Four out of five states with ballot measures this year to legalize recreational marijuana did so, including our neighbors Maine and Massachusetts. We find out what this might mean for similar efforts in New Hampshire, and the impact on federal laws.
- Karmen Hanson - Program Manager at the National Conference of State Legislatures.
- Susan Sharon - Deputy news director for Maine Public.
- Martha Bebinger - Covers health care for WBUR, and is the creator of HealthCareSavvy.
Recreational marijuana use was approved in four new states last week, including New Hampshire neighbors Massachusetts and Maine. Eight states and the District of Columbia now permit the sale and consumption of marijuana for adult use, which impacts roughly 20 to 25 percent of the population, according to Karmen Hanson, of NCSL.
In Maine, proponents of the ballot measure include small, rural farms that benefited from medical marijuana legislation several years ago. Susan Sharon, of Maine Public, says several factors contributed to a very close vote.
For one thing, we have a strong medical marijuana industry in Maine. We were one of the first states to legalize medicinal marijuana... When [local growers] finally came out into the light, and got legit, and had licenses and patients and could make some money from it, they were very happy.
Despite the state's success with medicinal marijuana, the ballot measure passed by fewer than 5000 votes, and opponents, including small businesses and police, are pushing for a recount.
There was this weird divide [between] people who work in the marijuana industry and those who don't, about a fear that big marijuana might Bigfoot them and take over. But then there were also the usual concerns, a lot of concerns, about impaired driving from law enforcement.
In Massachusetts, the ballot measure to legalize recreational marijuana passed by a much larger margin than in Maine, says Martha Bebinger, of WBUR Boston. Many people felt that this was a natural progression.
We've had medical marijuana in place, it was passed in 2012. We decriminalized marijuana in 2008. Many people saw this as a civil rights issue, feeling that marijuana is a way that police may stop and frisk more people, [including] minorities. Many people thought we should be taking advantage of the potential tax revenue.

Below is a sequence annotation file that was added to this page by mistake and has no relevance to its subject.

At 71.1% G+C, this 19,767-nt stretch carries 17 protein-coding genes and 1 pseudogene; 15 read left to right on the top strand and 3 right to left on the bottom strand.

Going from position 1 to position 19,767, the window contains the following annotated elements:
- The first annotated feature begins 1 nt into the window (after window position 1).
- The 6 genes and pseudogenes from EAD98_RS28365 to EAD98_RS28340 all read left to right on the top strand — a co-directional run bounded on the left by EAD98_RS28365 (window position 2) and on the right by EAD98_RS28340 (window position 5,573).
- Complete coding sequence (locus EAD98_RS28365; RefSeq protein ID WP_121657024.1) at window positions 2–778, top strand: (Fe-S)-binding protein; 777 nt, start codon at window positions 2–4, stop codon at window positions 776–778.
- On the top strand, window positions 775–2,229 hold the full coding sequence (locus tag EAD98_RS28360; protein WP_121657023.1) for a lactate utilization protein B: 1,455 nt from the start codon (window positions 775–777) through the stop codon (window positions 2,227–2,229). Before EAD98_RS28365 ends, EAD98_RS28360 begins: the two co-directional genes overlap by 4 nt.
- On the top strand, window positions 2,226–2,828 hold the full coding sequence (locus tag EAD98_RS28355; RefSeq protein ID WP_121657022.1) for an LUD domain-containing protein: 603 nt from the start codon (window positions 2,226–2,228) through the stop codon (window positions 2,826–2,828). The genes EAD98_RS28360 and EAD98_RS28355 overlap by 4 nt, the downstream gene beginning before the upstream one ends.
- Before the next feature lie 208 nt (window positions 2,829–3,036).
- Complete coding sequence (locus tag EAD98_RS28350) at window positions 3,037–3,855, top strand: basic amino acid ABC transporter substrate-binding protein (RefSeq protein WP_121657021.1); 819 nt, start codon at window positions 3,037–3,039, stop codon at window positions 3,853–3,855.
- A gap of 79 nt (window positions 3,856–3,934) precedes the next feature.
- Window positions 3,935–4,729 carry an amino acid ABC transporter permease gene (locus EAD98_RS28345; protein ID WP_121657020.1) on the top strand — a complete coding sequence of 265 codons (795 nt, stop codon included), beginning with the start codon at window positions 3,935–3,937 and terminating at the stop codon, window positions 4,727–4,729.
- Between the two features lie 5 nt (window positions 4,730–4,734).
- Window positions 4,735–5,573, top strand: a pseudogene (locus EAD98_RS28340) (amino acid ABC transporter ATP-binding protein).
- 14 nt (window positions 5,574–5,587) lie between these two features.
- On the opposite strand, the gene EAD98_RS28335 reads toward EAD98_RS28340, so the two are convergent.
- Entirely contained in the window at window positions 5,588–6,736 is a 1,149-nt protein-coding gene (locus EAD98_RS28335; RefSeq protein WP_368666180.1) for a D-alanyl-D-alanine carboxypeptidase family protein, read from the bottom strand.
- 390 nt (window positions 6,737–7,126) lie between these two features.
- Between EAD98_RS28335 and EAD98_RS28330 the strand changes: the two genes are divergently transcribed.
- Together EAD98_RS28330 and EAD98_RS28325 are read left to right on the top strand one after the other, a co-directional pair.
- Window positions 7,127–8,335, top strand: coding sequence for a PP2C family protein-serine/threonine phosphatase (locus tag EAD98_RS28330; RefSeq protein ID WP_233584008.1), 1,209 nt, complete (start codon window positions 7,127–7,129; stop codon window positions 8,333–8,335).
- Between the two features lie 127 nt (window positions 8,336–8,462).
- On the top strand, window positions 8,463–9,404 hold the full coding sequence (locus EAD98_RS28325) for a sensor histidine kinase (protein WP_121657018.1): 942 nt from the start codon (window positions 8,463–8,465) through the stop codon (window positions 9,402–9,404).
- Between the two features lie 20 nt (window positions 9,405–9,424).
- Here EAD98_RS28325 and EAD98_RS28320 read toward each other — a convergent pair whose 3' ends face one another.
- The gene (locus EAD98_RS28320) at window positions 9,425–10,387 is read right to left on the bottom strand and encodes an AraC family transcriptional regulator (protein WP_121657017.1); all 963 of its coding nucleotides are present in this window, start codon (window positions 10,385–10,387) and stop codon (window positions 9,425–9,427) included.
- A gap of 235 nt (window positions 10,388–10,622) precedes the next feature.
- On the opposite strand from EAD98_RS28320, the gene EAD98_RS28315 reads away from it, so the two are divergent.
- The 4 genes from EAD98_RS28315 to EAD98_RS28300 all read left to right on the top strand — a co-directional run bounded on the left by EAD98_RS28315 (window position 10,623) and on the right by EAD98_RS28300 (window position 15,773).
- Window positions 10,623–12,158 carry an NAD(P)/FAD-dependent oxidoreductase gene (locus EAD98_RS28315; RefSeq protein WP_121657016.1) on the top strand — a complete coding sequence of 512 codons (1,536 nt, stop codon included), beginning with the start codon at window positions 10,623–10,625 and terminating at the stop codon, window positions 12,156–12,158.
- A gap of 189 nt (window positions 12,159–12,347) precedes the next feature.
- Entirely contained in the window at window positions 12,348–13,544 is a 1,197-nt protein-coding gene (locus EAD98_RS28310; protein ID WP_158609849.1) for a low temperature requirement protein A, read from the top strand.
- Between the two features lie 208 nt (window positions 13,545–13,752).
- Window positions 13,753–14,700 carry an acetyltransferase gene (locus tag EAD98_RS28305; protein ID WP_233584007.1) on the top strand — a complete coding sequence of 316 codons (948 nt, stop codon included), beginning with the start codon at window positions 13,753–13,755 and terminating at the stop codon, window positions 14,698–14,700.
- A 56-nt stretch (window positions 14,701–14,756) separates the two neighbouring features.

The opponents of the measure, Bebinger says, are concerned about driving under the influence and police enforcement, similar to opponents in Maine. She also says:
We have many people who worry about the health effects...there just isn't enough information about the long term effects of marijuana as a recreational substance in society.
Hanson acknowledges that in states where recreational use is already legal, law enforcement still has difficulty enforcing safe driving and consumption, and that in some cases, it can take several hours to weeks after a traffic stop to get results of a drug test.
What if counties or cities want to prohibit marijuana sales? Hanson says that in Colorado, where she lives, and where recreational marijuana has been legal for several years, many municipalities do not permit sale.
60 percent, roughly, of Colorado communities do not allow for adult use retail or commercial production within their jurisdiction.
Sharon and Bebinger both say that Maine and Massachusetts counties will be able to control stores, licensing permits, and prohibit sales in municipalities, through voting at local hearings.
Exchange listener Kathy wanted to know if recreational marijuana might impact ski tourism, either by encouraging more people to travel to Maine, or by pushing those who want to avoid marijuana into New Hampshire. Hanson says that the skiing industry has not been significantly impacted in Colorado.
Exchange listener Bill wanted to know if legal recreational marijuana might lower the use of opioids and potentially help alleviate the opioid crisis, as marijuana can help with conditions such as chronic pain, with lower risk of addiction. Hanson says:
They are kind of two separate issues...you will see a few groups that have looked into this issue and they have shown in a few studies that states that have medical marijuana programs may have a slightly lower rate of overdose deaths due to opioid deaths. However, it may not be statistically significant.